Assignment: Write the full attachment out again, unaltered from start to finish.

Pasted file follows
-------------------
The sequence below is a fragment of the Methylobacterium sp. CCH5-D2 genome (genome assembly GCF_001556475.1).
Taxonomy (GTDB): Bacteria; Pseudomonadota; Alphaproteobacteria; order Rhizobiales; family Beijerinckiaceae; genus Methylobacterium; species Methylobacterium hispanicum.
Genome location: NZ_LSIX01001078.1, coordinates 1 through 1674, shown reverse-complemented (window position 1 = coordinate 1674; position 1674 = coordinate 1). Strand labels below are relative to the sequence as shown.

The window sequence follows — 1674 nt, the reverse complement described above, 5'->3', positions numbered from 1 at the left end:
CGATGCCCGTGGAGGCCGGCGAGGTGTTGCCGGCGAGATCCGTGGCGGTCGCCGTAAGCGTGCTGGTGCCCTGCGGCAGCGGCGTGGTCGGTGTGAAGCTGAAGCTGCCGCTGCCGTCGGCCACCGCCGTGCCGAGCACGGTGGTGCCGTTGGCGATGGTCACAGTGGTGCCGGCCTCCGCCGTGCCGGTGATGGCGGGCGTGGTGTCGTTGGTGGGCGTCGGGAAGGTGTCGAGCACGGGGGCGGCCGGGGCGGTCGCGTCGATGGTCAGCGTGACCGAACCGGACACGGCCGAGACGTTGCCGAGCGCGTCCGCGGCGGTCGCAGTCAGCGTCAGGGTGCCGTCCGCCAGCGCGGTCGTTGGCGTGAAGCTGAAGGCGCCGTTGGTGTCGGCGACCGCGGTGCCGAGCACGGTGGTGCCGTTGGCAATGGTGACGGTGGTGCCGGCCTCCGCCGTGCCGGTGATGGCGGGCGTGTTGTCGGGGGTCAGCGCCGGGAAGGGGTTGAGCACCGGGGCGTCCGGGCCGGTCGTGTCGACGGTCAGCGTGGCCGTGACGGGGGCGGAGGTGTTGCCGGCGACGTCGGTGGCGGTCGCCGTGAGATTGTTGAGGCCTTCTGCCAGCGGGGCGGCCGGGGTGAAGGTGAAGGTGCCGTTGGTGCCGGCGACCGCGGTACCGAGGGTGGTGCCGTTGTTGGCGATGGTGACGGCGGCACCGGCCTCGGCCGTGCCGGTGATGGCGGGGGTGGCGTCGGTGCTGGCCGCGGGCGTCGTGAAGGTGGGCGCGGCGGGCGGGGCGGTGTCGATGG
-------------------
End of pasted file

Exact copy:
The sequence below is a fragment of the Methylobacterium sp. CCH5-D2 genome (genome assembly GCF_001556475.1).
Taxonomy (GTDB): Bacteria; Pseudomonadota; Alphaproteobacteria; order Rhizobiales; family Beijerinckiaceae; genus Methylobacterium; species Methylobacterium hispanicum.
Genome location: NZ_LSIX01001078.1, coordinates 1 through 1674, shown reverse-complemented (window position 1 = coordinate 1674; position 1674 = coordinate 1). Strand labels below are relative to the sequence as shown.

The window sequence follows — 1674 nt, the reverse complement described above, 5'->3', positions numbered from 1 at the left end:
CGATGCCCGTGGAGGCCGGCGAGGTGTTGCCGGCGAGATCCGTGGCGGTCGCCGTAAGCGTGCTGGTGCCCTGCGGCAGCGGCGTGGTCGGTGTGAAGCTGAAGCTGCCGCTGCCGTCGGCCACCGCCGTGCCGAGCACGGTGGTGCCGTTGGCGATGGTCACAGTGGTGCCGGCCTCCGCCGTGCCGGTGATGGCGGGCGTGGTGTCGTTGGTGGGCGTCGGGAAGGTGTCGAGCACGGGGGCGGCCGGGGCGGTCGCGTCGATGGTCAGCGTGACCGAACCGGACACGGCCGAGACGTTGCCGAGCGCGTCCGCGGCGGTCGCAGTCAGCGTCAGGGTGCCGTCCGCCAGCGCGGTCGTTGGCGTGAAGCTGAAGGCGCCGTTGGTGTCGGCGACCGCGGTGCCGAGCACGGTGGTGCCGTTGGCAATGGTGACGGTGGTGCCGGCCTCCGCCGTGCCGGTGATGGCGGGCGTGTTGTCGGGGGTCAGCGCCGGGAAGGGGTTGAGCACCGGGGCGTCCGGGCCGGTCGTGTCGACGGTCAGCGTGGCCGTGACGGGGGCGGAGGTGTTGCCGGCGACGTCGGTGGCGGTCGCCGTGAGATTGTTGAGGCCTTCTGCCAGCGGGGCGGCCGGGGTGAAGGTGAAGGTGCCGTTGGTGCCGGCGACCGCGGTACCGAGGGTGGTGCCGTTGTTGGCGATGGTGACGGCGGCACCGGCCTCGGCCGTGCCGGTGATGGCGGGGGTGGCGTCGGTGCTGGCCGCGGGCGTCGTGAAGGTGGGCGCGGCGGGCGGGGCGGTGTCGATGG